'The Last Godfather' Movie Not About Joe Massino

Filmed in America and in English, the film "The Last Godfather" features Korean star-director-writer Shim Hyung-rae as the love-child orphan of a 1950s Mafia don called to the States to take over the family business, according to a review in the L.A. Times.

After one quick joke that the 50-something Shim looks a bit old, the film moves into letting him just do what one might expect from a man-child character based around his high-water, high-waisted pants, bumbling antics and odd predilection for gags involving his shoes.

Rather than make a fuss over the storytelling, Shim prefers to keep it simple — two crime families are at war — and just let the performers carry the movie with mugging and banter.

For that task Shim has assembled a real wrecking crew of characters actors, including Michael Rispoli, John Pinette, Blake Clark, Jon Polito and erstwhile Kevin Smith sidekickJason Mewes. For an ingénue love interest he has cast Jocelin Donahue from "The House of the Devil" and as the don/father no less than Harvey Keitel (who has to hold a straight face when another character uses the phrase "Mean Streets").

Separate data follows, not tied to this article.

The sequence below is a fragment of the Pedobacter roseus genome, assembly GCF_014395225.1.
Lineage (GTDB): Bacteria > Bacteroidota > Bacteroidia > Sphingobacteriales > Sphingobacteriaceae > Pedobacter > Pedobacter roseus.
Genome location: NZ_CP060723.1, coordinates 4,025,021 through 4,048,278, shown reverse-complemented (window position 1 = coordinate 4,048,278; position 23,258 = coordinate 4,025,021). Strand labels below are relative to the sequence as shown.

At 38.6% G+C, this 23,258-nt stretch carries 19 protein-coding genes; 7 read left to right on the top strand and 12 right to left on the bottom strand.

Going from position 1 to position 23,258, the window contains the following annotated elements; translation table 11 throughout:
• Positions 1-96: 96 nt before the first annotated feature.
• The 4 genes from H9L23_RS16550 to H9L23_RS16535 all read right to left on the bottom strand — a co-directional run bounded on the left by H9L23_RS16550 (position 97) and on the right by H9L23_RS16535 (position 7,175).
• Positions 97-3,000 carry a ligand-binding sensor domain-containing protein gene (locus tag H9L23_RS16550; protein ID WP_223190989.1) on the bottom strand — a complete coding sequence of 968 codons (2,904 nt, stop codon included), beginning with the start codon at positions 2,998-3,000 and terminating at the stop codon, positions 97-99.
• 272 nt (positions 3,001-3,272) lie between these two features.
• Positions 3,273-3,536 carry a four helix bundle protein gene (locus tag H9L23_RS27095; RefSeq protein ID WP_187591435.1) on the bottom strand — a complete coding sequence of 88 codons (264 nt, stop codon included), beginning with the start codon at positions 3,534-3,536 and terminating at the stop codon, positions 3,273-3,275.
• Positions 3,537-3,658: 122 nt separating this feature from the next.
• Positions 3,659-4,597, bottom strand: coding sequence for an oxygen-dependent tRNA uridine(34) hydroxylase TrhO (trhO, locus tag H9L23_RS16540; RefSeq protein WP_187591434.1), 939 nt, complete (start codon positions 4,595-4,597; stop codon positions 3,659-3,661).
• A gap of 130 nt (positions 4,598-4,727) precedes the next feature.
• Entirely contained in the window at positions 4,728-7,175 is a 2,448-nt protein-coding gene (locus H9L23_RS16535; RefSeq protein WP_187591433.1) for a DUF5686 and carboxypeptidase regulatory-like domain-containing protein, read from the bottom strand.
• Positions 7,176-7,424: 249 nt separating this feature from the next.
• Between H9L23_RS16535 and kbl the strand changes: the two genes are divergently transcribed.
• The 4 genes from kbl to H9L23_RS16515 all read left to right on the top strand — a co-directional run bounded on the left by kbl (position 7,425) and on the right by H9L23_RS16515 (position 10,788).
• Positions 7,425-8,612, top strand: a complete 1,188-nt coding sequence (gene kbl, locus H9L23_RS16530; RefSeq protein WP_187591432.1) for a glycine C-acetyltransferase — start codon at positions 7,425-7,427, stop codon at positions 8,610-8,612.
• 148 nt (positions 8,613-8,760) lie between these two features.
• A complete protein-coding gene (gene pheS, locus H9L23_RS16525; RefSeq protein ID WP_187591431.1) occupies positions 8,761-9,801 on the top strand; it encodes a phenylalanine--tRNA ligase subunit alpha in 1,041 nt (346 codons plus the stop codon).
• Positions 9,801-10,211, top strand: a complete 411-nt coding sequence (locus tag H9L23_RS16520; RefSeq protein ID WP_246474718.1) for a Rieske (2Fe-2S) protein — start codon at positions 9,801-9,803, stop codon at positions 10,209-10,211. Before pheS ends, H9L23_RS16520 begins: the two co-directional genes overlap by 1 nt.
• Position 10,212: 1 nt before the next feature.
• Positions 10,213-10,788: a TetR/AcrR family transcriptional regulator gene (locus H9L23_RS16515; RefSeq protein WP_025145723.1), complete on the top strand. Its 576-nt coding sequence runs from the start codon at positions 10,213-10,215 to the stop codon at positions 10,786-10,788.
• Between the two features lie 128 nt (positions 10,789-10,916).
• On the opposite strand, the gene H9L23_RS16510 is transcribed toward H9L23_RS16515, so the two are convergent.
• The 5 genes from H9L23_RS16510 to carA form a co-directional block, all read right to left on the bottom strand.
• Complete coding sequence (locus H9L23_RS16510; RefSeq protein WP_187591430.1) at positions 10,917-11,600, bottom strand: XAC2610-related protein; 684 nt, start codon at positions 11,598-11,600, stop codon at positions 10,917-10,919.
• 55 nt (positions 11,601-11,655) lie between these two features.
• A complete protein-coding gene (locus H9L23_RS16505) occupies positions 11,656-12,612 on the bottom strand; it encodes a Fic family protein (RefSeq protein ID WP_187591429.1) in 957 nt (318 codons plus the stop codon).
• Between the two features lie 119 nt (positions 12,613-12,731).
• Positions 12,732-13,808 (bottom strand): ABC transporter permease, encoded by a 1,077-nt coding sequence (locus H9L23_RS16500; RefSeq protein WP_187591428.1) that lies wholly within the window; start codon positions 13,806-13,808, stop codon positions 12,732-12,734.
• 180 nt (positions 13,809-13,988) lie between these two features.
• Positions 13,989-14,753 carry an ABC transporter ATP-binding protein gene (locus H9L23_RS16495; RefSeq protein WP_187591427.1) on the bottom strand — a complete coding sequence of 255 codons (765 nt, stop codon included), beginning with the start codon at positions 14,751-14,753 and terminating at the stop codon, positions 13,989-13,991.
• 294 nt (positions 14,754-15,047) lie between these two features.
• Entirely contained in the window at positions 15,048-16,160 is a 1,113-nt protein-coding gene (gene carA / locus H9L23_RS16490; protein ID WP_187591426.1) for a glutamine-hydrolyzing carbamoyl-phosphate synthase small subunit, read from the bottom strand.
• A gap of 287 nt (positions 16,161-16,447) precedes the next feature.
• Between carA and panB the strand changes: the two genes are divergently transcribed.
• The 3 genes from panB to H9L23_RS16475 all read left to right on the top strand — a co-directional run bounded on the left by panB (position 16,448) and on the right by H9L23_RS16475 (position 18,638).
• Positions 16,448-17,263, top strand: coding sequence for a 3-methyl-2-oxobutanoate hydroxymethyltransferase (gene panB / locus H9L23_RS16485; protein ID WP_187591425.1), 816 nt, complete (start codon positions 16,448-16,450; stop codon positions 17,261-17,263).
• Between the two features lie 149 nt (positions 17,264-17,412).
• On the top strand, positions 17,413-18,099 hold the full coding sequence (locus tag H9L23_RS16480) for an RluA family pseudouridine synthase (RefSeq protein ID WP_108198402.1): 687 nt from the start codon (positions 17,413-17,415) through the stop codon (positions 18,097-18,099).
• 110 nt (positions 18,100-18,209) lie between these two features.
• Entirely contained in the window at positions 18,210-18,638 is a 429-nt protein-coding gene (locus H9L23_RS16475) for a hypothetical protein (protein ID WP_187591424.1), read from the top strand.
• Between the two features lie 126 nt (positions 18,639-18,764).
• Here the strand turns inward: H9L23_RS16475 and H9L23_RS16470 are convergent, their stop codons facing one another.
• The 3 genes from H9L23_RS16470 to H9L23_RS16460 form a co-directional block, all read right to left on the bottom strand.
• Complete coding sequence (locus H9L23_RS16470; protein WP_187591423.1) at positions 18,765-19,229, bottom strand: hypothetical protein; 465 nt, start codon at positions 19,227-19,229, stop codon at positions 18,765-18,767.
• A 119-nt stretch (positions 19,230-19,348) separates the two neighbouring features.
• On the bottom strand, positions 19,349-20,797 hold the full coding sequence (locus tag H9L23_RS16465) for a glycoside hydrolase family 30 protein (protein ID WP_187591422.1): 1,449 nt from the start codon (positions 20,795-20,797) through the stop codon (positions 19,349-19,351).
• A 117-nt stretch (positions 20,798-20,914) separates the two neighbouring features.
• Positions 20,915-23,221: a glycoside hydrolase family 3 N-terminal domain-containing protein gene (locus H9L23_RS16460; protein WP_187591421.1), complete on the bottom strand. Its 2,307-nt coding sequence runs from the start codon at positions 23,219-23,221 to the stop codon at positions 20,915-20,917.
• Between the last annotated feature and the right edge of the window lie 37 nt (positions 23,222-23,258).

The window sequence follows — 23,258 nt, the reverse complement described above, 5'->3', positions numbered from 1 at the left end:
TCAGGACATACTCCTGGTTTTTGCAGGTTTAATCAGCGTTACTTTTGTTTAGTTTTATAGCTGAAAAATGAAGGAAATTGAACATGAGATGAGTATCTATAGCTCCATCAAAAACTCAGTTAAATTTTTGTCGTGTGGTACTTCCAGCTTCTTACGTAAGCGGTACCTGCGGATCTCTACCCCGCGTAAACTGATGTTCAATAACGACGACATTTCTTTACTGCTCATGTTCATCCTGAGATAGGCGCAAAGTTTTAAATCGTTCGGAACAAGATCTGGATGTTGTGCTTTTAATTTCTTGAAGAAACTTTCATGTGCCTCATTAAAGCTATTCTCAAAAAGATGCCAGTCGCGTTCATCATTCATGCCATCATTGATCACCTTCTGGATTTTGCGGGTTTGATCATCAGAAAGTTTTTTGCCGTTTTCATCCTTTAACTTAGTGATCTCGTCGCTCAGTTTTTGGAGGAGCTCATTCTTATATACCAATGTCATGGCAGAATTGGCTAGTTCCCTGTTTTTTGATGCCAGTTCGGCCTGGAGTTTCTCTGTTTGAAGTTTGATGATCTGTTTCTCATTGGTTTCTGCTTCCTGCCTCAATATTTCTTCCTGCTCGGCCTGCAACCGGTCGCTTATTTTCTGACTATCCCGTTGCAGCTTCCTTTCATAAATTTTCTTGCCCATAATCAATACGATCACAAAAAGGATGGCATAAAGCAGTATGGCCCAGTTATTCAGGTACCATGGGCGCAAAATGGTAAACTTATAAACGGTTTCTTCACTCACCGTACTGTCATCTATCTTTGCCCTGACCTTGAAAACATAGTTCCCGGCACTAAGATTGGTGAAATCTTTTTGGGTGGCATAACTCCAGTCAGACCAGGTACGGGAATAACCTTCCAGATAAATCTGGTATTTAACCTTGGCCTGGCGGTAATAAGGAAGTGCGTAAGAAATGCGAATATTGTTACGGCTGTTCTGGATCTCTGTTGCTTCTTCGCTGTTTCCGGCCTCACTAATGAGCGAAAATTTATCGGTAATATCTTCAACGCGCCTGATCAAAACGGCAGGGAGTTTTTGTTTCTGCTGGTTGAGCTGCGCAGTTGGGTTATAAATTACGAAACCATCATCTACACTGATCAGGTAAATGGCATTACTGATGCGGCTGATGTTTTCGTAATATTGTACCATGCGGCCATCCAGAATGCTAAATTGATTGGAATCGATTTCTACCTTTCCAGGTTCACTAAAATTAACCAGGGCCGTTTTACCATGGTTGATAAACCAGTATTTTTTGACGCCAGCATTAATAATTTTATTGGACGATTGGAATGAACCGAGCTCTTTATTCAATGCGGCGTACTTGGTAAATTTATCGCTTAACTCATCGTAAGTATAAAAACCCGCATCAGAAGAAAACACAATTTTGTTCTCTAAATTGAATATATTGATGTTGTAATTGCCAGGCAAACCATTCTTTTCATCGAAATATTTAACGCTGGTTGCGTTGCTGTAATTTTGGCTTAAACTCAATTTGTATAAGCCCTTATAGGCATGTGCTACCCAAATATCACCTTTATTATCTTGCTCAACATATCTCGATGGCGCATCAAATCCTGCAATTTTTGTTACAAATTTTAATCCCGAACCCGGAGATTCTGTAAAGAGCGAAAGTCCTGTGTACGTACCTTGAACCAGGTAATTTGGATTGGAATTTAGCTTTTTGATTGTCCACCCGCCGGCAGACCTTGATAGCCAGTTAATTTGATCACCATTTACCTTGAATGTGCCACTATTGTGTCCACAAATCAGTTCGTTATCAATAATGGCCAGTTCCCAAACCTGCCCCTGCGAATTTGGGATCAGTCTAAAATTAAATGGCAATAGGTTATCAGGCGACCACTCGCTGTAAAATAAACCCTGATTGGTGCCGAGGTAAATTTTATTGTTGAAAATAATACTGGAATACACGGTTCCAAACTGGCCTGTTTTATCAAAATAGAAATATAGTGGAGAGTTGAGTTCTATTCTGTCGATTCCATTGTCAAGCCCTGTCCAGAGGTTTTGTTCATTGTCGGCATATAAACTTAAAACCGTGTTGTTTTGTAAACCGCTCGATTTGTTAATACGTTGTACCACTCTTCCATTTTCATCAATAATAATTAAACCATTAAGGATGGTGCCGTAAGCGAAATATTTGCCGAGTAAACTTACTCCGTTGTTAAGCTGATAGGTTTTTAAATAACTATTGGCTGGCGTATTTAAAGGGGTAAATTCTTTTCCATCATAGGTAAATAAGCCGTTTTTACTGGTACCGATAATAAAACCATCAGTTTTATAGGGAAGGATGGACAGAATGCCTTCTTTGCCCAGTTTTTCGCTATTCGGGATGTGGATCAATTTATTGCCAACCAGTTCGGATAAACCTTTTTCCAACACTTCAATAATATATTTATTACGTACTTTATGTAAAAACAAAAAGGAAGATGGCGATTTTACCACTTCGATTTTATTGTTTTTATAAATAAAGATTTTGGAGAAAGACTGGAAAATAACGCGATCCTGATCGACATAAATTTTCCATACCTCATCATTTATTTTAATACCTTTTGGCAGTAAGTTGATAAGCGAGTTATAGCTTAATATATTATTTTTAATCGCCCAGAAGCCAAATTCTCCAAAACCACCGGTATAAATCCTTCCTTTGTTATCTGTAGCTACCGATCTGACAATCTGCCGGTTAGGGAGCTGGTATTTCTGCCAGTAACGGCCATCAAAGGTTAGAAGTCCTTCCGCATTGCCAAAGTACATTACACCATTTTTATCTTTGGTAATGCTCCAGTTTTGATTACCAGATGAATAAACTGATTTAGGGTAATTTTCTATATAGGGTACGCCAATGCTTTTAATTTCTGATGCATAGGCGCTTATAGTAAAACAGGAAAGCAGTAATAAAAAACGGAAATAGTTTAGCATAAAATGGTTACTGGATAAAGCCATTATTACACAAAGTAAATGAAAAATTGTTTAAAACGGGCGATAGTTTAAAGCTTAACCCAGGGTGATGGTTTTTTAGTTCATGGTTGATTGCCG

Actually, for his part Keitel is neither as embarrassing nor as detached as Robert De Niro in some of his comedic-paycheck parts, and he seems to be enjoying himself, at least, and in one moment gamely rolls on the floor in mock grief.


Read More

Comments

Popular Stories

Gyp Rosetti Sharpens Boardwalk Empire's Edge

Big Mafia Takedown Presents a First: Undercover Agent Videotaped Being Inducted Into Bonanno Family

Is Buffalo Cosa Nostra Family the Mafia's Dark Horse?

Busted: Twin Brothers Charged in Brooklyn Murder of Luchese Mobster

Hoodwinked: Restaurateur on Ramsay's Kitchen Nightmares Was a Mobster

Detroit Mobster TwoTonys on the Hit that Ensured He'd Die in Prison

Did Midlevel Wiseguy Flip on Philadelphia Mafia Family?